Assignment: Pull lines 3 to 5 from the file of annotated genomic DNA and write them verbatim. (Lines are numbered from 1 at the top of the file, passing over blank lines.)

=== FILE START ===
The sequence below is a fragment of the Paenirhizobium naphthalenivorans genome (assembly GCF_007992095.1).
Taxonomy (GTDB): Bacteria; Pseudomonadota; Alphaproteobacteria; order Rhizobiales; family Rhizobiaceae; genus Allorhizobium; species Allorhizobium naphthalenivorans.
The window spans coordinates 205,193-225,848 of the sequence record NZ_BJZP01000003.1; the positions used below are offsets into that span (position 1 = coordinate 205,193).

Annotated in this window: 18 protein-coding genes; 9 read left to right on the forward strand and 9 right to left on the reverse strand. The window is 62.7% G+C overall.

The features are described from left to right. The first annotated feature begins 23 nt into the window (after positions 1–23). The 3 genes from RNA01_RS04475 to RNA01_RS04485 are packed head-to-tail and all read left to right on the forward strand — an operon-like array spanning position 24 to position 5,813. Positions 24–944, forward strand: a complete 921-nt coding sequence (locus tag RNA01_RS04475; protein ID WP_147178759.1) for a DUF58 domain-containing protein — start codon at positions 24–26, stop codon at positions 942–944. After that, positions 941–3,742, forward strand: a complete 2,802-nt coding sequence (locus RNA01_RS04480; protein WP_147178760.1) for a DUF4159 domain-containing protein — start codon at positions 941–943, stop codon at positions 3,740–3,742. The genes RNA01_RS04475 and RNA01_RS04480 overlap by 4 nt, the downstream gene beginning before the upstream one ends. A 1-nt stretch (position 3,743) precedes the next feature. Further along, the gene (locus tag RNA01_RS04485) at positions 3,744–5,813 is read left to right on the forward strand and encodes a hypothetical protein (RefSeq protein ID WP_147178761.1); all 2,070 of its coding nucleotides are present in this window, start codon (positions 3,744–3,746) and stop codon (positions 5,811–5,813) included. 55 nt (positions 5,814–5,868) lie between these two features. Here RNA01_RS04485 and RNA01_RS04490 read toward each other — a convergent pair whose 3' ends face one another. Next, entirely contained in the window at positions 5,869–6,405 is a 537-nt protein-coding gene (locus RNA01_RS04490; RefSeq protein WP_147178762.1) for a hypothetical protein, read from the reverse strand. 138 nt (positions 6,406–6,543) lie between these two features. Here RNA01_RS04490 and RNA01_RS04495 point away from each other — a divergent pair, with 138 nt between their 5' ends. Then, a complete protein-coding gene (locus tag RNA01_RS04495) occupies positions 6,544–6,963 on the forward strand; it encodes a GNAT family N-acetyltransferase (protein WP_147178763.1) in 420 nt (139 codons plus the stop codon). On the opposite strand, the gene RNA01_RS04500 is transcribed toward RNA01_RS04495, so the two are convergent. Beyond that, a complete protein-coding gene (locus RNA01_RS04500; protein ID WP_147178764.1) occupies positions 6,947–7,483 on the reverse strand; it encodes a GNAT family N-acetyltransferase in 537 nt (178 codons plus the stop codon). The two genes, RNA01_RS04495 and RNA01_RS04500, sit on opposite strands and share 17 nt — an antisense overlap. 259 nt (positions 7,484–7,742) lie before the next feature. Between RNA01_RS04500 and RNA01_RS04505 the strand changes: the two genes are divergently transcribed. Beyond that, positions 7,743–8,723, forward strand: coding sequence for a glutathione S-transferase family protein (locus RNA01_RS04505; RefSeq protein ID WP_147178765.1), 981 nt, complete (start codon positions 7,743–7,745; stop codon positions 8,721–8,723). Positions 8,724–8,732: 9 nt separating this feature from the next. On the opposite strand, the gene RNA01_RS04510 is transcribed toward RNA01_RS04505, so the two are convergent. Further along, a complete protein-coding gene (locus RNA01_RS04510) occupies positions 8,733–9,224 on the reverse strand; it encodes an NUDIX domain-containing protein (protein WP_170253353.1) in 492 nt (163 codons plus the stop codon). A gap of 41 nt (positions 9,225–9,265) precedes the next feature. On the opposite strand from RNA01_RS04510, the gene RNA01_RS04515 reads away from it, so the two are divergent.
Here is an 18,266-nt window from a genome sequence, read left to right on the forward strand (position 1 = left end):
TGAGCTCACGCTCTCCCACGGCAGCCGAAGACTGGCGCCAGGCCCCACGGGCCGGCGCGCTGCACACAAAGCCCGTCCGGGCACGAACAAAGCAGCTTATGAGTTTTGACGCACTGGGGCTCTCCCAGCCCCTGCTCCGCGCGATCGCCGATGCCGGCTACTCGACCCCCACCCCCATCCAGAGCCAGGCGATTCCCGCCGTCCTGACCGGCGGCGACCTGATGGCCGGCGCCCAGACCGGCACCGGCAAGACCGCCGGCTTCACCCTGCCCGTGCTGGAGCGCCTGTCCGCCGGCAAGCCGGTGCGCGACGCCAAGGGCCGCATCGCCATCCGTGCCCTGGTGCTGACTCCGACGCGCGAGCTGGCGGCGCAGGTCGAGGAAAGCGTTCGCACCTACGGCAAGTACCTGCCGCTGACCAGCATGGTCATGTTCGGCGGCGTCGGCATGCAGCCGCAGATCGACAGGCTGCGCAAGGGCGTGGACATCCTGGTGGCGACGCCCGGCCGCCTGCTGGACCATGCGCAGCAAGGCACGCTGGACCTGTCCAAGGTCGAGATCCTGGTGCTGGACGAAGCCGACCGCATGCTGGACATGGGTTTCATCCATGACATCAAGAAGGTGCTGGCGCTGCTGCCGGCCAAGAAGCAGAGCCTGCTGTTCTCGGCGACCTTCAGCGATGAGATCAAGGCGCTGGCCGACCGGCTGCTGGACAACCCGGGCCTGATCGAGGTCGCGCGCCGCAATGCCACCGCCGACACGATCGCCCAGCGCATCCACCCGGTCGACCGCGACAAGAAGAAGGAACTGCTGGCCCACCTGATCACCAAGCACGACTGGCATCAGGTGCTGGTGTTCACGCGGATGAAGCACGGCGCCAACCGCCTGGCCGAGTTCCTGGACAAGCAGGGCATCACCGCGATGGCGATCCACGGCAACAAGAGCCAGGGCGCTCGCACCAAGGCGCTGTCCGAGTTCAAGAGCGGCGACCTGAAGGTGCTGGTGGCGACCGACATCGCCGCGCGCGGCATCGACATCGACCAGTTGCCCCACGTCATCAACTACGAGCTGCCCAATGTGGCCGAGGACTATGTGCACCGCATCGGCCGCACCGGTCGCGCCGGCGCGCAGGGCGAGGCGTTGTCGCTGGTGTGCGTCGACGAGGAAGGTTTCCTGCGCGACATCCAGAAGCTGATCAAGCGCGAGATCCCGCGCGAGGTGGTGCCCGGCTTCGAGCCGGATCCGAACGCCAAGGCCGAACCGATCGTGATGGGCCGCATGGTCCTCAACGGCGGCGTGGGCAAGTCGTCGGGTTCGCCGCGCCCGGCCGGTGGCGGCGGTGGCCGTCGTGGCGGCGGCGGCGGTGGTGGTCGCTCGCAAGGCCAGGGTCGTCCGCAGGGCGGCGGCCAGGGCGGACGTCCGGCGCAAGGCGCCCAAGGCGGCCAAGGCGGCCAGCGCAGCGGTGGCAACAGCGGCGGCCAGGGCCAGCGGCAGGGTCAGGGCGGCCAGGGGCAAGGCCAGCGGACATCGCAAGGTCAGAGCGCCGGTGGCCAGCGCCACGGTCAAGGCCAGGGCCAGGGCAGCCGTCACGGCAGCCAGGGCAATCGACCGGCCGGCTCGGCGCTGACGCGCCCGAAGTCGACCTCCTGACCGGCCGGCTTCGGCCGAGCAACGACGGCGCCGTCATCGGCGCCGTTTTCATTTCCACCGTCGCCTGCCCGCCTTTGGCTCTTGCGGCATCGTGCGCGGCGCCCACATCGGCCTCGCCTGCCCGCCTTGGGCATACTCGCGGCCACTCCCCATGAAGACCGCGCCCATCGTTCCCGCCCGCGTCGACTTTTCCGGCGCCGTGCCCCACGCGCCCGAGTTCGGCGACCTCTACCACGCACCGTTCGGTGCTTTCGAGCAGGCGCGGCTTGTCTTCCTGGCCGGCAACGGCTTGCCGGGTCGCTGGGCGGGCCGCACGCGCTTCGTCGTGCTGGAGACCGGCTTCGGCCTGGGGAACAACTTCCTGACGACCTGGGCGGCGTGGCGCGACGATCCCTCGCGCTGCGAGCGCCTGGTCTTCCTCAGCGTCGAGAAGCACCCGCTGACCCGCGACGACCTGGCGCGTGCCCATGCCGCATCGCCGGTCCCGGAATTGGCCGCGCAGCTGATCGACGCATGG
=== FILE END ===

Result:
The window spans coordinates 205,193-225,848 of the sequence record NZ_BJZP01000003.1; the positions used below are offsets into that span (position 1 = coordinate 205,193).

Annotated in this window: 18 protein-coding genes; 9 read left to right on the forward strand and 9 right to left on the reverse strand. The window is 62.7% G+C overall.

The features are described from left to right. The first annotated feature begins 23 nt into the window (after positions 1–23). The 3 genes from RNA01_RS04475 to RNA01_RS04485 are packed head-to-tail and all read left to right on the forward strand — an operon-like array spanning position 24 to position 5,813. Positions 24–944, forward strand: a complete 921-nt coding sequence (locus tag RNA01_RS04475; protein ID WP_147178759.1) for a DUF58 domain-containing protein — start codon at positions 24–26, stop codon at positions 942–944. After that, positions 941–3,742, forward strand: a complete 2,802-nt coding sequence (locus RNA01_RS04480; protein WP_147178760.1) for a DUF4159 domain-containing protein — start codon at positions 941–943, stop codon at positions 3,740–3,742. The genes RNA01_RS04475 and RNA01_RS04480 overlap by 4 nt, the downstream gene beginning before the upstream one ends. A 1-nt stretch (position 3,743) precedes the next feature. Further along, the gene (locus tag RNA01_RS04485) at positions 3,744–5,813 is read left to right on the forward strand and encodes a hypothetical protein (RefSeq protein ID WP_147178761.1); all 2,070 of its coding nucleotides are present in this window, start codon (positions 3,744–3,746) and stop codon (positions 5,811–5,813) included. 55 nt (positions 5,814–5,868) lie between these two features. Here RNA01_RS04485 and RNA01_RS04490 read toward each other — a convergent pair whose 3' ends face one another. Next, entirely contained in the window at positions 5,869–6,405 is a 537-nt protein-coding gene (locus RNA01_RS04490; RefSeq protein WP_147178762.1) for a hypothetical protein, read from the reverse strand. 138 nt (positions 6,406–6,543) lie between these two features. Here RNA01_RS04490 and RNA01_RS04495 point away from each other — a divergent pair, with 138 nt between their 5' ends. Then, a complete protein-coding gene (locus tag RNA01_RS04495) occupies positions 6,544–6,963 on the forward strand; it encodes a GNAT family N-acetyltransferase (protein WP_147178763.1) in 420 nt (139 codons plus the stop codon). On the opposite strand, the gene RNA01_RS04500 is transcribed toward RNA01_RS04495, so the two are convergent. Beyond that, a complete protein-coding gene (locus RNA01_RS04500; protein ID WP_147178764.1) occupies positions 6,947–7,483 on the reverse strand; it encodes a GNAT family N-acetyltransferase in 537 nt (178 codons plus the stop codon). The two genes, RNA01_RS04495 and RNA01_RS04500, sit on opposite strands and share 17 nt — an antisense overlap. 259 nt (positions 7,484–7,742) lie before the next feature. Between RNA01_RS04500 and RNA01_RS04505 the strand changes: the two genes are divergently transcribed. Beyond that, positions 7,743–8,723, forward strand: coding sequence for a glutathione S-transferase family protein (locus RNA01_RS04505; RefSeq protein ID WP_147178765.1), 981 nt, complete (start codon positions 7,743–7,745; stop codon positions 8,721–8,723). Positions 8,724–8,732: 9 nt separating this feature from the next. On the opposite strand, the gene RNA01_RS04510 is transcribed toward RNA01_RS04505, so the two are convergent. Further along, a complete protein-coding gene (locus RNA01_RS04510) occupies positions 8,733–9,224 on the reverse strand; it encodes an NUDIX domain-containing protein (protein WP_170253353.1) in 492 nt (163 codons plus the stop codon). A gap of 41 nt (positions 9,225–9,265) precedes the next feature. On the opposite strand from RNA01_RS04510, the gene RNA01_RS04515 reads away from it, so the two are divergent.